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such tombs as these the demoniacs dwelt". And such as these would exemplify our Saviour's comparison in St. Matthew, "Woe unto you, Scribes and Pharisees, hypocrites! for ye are like unto whited sepulchres, which appear indeed beautiful outward, but are within full of dead men's bones and of all uncleanness. Woe unto you, Scribes and Pharisees, hypocrites! because ye build the tombs of the prophets, and garnish the sepulchre of the righteous," but persecute and kill the righteous themselves. We observe traces of similar erections very early. In Genesis in the following passage: "Rachel died, and was buried in the way of Ephrath, which is Bethlehem. And Jacob set a pillar upon her grave, that is the pillar of Rachel's grave, unto this day"."

Thirdly, There were sepulchres cut into the sides of rocks; such as that one is described to have been, in which our Saviour was laid. Isaiah seems to refer to them, when he says, "Whom hast thou here, that thou hast hewed thee out a sepulchre here, as he that heweth out a sepulchre on high, and that graveth an habitation for himself in a rock c." These sepulchres were often in gardens. Manasseh, for

Luke viii. 27.

b Gen. xxxv. 19, 20.

a Matt. xxiii. 27. 29.

• Isaiah xxii. 16.

instance, slept with his fathers, "and was buried in the garden of his own house." "Amon also was buried in his sepulchre in the garden of Uzzah d."

Q. What useful lesson does our Saviour's burial teach us?

A. It teaches us, that as "we are buried with him by baptism unto death;" so likewise "as Christ was raised up from the dead by the glory of his Father, even so we also should walk in newness of life "."

"Unto him that hath washed us from our sins in his own blood, and hath made us kings and priests unto God and his Father; to him be glory and dominion for ever and ever. Amen f.".

2 Kings xvi. 18. 26.

• Rom. vi. 4.

Rev. i. 5, 6.

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Q. WHAT is meant by the words at the head of this section? Are we to understand that Christ really descended into the abode of accursed spirits?

A. Such at first sight, we must confess, appears to be the interpretation of the words; or rather, such is the popular language. Had the Articles of king Edward the Sixth (A. D. 1552) continued now in force, we should have gone further, and expressed a conviction that our Church really did hold the doctrine. For in these Articles it was asserted, that "the body of Christ lay in the grave until his resurrection; but his spirit, which he gave up, was with the spirits which were detained in prison, or in hell; and preached to them, as the place in St. Peter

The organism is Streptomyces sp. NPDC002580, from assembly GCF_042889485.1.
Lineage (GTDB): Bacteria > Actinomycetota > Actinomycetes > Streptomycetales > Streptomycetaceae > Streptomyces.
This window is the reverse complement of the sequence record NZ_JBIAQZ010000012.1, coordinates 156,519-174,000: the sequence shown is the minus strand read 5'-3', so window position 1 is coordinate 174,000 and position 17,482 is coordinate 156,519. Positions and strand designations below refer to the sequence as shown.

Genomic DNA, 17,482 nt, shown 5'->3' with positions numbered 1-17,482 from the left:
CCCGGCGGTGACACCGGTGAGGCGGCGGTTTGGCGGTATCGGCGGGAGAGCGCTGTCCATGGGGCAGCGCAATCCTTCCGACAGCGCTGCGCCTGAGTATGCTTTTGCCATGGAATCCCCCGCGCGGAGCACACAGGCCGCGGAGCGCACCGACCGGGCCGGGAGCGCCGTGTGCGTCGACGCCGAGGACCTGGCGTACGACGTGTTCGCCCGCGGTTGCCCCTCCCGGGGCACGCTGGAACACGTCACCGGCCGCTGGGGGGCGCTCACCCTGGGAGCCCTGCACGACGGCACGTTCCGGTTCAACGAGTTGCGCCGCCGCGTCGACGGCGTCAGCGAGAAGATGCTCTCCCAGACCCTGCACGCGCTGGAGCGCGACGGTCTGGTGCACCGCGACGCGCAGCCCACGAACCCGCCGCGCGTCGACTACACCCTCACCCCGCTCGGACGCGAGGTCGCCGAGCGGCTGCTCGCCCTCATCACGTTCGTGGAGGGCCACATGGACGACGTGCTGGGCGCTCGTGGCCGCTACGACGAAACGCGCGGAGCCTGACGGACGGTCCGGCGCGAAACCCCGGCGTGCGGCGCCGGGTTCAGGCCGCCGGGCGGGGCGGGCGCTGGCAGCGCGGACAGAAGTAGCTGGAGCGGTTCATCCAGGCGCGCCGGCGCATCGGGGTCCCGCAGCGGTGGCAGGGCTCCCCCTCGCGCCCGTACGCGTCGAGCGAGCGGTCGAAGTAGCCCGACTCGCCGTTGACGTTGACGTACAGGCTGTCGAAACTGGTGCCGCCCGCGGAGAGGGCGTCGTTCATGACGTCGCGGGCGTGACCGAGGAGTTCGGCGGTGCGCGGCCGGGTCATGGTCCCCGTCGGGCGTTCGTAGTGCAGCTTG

testifieth, 1 Peter iii. 19. But in queen Elizabeth's time, (A. D. 1562) a synod was held in London, by whose decisions we have since abided, which declined speaking thus positively, and did no more than declare, that, "as Christ died for us and was buried, so also it is to be believed that he went down into hell "." This then is all we are bound to believe, as members of the reformed Protestant Church.


Q. Why are we in the first instance, disposed to take the meaning of this section to be, that Christ descended into the place of torment?

A. From our infancy we have been accustomed to hear hell described as the abode of Satan and the accursed spirits; as a place where "their worm dieth not, and the fire is not quenched." The word "hell," therefore, instantly suggests to our terrified imaginations,


Corpus usque ad resurrectionem in sepulchro jacuit; spiritus ab illo emissus cum Spiritibus qui in carcere, sive in inferno detinebantur, fuit, illisque prædicavit, ut testatur Petri Locus. Articuli, A, D. 1552.

b Herein, says Lord Chancellor King, the moderation of the Church of England cannot be sufficiently praised, and is a most worthy pattern unto all others in the like cases, that they impose not their particular and private expositions of a perplexed and obscure doctrine, as articles of faith and terms of communion. Exposit. of the Ap. Creed, cap. iv, p. 182.

• Mark ix. 44.

the place of ceaseless fire, and punishment, and tortured.


Q. What was the opinion of the early Christians in the ages immediately succeeding the apostolic, on this point?t

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A. It is difficult to say; as the subject is seldom, if ever, mentioned by them.


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Referring to Preliminary Observations," we perceive that the descent into hell does not form part of the Creeds of Irenæus, Tertullian, Origen, Gres gory, or Lucian. We do not find it in the Nicene Creed. Many of the ancient fathers make no allusion whatever to it: and Ruffinus states, that it was not in his time to be found in the Roman, or any of the oriental Creeds. The Creed of the Church of Aquileia, which he expounds, is the first in which we find it mentioned but it is not known to have been there. ned: but it before the end of the fourth century. It is in-. deed to be found in the Athanasian Creed; but, on the whole, the stream of ancient testimony appears certainly not in its favour.

Q. What do the Evangelists say on the sub


d Answering to the Gehenna of the later Jews. Vid. Schleusn. Lex. Voc. Tɛɛvva.

• Ruffinus in Symbol. Apostol. Ruffinus flourished at the end of the fourth and the beginning of the fifth century. Lardner, V. 75.

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